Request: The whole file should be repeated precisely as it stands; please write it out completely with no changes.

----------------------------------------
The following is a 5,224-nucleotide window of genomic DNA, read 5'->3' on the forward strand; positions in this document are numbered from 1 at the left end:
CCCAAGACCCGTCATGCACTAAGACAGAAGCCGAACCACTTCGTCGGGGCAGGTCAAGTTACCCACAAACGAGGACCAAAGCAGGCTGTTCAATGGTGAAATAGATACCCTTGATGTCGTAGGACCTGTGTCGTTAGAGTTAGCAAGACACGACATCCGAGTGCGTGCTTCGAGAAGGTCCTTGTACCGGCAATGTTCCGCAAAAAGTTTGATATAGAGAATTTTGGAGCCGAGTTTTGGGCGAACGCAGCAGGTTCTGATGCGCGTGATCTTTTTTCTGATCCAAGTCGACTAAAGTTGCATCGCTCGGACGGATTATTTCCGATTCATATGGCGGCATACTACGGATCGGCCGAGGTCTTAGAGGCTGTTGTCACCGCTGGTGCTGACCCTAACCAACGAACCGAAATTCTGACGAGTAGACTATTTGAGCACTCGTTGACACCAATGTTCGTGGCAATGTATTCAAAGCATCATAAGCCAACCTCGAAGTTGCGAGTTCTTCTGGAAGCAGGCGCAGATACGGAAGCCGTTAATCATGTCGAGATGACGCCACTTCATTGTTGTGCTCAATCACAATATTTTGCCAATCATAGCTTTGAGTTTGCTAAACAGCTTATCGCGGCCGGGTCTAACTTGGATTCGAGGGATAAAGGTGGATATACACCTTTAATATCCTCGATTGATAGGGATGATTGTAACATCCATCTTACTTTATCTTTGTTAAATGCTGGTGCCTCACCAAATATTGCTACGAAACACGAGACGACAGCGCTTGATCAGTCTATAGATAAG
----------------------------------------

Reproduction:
The following is a 5,224-nucleotide window of genomic DNA, read 5'->3' on the forward strand; positions in this document are numbered from 1 at the left end:
CCCAAGACCCGTCATGCACTAAGACAGAAGCCGAACCACTTCGTCGGGGCAGGTCAAGTTACCCACAAACGAGGACCAAAGCAGGCTGTTCAATGGTGAAATAGATACCCTTGATGTCGTAGGACCTGTGTCGTTAGAGTTAGCAAGACACGACATCCGAGTGCGTGCTTCGAGAAGGTCCTTGTACCGGCAATGTTCCGCAAAAAGTTTGATATAGAGAATTTTGGAGCCGAGTTTTGGGCGAACGCAGCAGGTTCTGATGCGCGTGATCTTTTTTCTGATCCAAGTCGACTAAAGTTGCATCGCTCGGACGGATTATTTCCGATTCATATGGCGGCATACTACGGATCGGCCGAGGTCTTAGAGGCTGTTGTCACCGCTGGTGCTGACCCTAACCAACGAACCGAAATTCTGACGAGTAGACTATTTGAGCACTCGTTGACACCAATGTTCGTGGCAATGTATTCAAAGCATCATAAGCCAACCTCGAAGTTGCGAGTTCTTCTGGAAGCAGGCGCAGATACGGAAGCCGTTAATCATGTCGAGATGACGCCACTTCATTGTTGTGCTCAATCACAATATTTTGCCAATCATAGCTTTGAGTTTGCTAAACAGCTTATCGCGGCCGGGTCTAACTTGGATTCGAGGGATAAAGGTGGATATACACCTTTAATATCCTCGATTGATAGGGATGATTGTAACATCCATCTTACTTTATCTTTGTTAAATGCTGGTGCCTCACCAAATATTGCTACGAAACACGAGACGACAGCGCTTGATCAGTCTATAGATAAG